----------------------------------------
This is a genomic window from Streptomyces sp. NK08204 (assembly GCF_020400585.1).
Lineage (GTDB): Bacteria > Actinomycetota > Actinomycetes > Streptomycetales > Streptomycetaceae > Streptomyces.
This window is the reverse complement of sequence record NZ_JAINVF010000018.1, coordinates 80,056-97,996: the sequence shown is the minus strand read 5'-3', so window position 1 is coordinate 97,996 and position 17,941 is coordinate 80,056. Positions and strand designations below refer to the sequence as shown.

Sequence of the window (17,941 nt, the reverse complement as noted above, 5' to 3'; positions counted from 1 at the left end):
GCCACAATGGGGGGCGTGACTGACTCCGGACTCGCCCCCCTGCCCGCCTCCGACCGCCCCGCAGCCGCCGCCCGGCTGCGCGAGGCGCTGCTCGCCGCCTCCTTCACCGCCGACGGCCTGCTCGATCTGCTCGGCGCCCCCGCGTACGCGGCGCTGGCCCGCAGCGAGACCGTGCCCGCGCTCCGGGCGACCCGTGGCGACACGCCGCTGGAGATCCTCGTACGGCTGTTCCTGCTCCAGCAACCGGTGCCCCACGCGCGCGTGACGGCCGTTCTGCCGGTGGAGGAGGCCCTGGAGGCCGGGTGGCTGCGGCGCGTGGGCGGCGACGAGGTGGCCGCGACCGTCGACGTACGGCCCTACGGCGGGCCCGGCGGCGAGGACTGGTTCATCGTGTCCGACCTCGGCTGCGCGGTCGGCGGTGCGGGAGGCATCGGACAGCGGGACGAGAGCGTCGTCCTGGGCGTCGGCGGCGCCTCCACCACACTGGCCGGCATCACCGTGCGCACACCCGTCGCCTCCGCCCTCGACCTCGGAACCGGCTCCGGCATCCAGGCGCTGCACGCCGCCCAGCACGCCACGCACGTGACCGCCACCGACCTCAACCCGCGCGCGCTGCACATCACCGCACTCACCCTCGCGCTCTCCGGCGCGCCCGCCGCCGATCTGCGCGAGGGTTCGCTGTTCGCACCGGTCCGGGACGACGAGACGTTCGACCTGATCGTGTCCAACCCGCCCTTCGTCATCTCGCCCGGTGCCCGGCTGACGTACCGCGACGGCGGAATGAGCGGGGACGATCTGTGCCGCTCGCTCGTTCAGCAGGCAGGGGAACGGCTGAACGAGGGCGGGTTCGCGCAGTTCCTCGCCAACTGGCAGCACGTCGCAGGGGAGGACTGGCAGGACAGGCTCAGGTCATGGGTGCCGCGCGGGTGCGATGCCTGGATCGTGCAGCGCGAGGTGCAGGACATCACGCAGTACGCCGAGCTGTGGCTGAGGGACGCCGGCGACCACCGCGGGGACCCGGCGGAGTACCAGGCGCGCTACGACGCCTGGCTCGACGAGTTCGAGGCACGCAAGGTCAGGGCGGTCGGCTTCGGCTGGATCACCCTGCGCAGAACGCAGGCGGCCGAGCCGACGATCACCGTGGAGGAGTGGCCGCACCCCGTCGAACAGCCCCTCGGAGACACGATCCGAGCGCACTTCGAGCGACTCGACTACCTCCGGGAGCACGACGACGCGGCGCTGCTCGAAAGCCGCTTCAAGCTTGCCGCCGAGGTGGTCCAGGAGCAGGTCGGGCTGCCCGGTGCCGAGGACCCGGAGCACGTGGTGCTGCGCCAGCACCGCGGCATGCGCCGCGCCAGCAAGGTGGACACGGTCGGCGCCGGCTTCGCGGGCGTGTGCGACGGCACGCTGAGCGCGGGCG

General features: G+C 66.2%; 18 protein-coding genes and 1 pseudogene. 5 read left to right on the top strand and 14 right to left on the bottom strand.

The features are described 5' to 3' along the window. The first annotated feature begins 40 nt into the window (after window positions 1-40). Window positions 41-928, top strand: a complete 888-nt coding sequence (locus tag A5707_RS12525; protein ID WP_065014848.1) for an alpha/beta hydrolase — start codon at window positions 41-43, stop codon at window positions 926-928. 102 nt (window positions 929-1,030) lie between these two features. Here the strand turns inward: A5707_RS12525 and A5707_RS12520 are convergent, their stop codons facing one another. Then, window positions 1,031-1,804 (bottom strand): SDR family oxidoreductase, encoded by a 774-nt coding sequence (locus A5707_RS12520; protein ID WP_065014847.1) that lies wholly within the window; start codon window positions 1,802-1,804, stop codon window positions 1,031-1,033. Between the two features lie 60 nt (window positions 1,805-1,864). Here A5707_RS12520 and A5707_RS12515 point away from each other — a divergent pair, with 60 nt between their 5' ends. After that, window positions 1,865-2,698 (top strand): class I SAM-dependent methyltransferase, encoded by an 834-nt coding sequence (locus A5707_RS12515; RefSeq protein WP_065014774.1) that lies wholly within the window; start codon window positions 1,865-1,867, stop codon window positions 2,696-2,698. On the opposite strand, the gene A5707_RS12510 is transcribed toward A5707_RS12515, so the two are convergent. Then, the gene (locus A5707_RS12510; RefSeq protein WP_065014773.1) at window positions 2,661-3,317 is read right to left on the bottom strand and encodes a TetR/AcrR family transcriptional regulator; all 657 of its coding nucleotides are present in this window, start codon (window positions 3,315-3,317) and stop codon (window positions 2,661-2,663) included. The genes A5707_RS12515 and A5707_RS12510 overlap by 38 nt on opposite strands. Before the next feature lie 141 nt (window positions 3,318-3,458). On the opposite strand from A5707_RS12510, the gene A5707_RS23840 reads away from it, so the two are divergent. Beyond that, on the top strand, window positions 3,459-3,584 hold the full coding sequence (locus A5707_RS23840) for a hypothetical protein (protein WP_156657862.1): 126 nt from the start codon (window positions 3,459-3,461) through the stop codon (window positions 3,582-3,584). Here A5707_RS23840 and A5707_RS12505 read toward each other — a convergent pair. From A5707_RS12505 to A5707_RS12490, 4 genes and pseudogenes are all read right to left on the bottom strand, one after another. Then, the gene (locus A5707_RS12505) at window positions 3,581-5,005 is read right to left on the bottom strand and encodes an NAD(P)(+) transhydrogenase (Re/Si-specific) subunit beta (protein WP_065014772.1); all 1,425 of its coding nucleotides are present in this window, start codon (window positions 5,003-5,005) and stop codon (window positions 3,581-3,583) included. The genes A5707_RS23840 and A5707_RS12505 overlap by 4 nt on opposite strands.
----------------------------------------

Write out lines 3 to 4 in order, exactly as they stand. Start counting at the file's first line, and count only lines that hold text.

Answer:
This window is the reverse complement of sequence record NZ_JAINVF010000018.1, coordinates 80,056-97,996: the sequence shown is the minus strand read 5'-3', so window position 1 is coordinate 97,996 and position 17,941 is coordinate 80,056. Positions and strand designations below refer to the sequence as shown.

Sequence of the window (17,941 nt, the reverse complement as noted above, 5' to 3'; positions counted from 1 at the left end):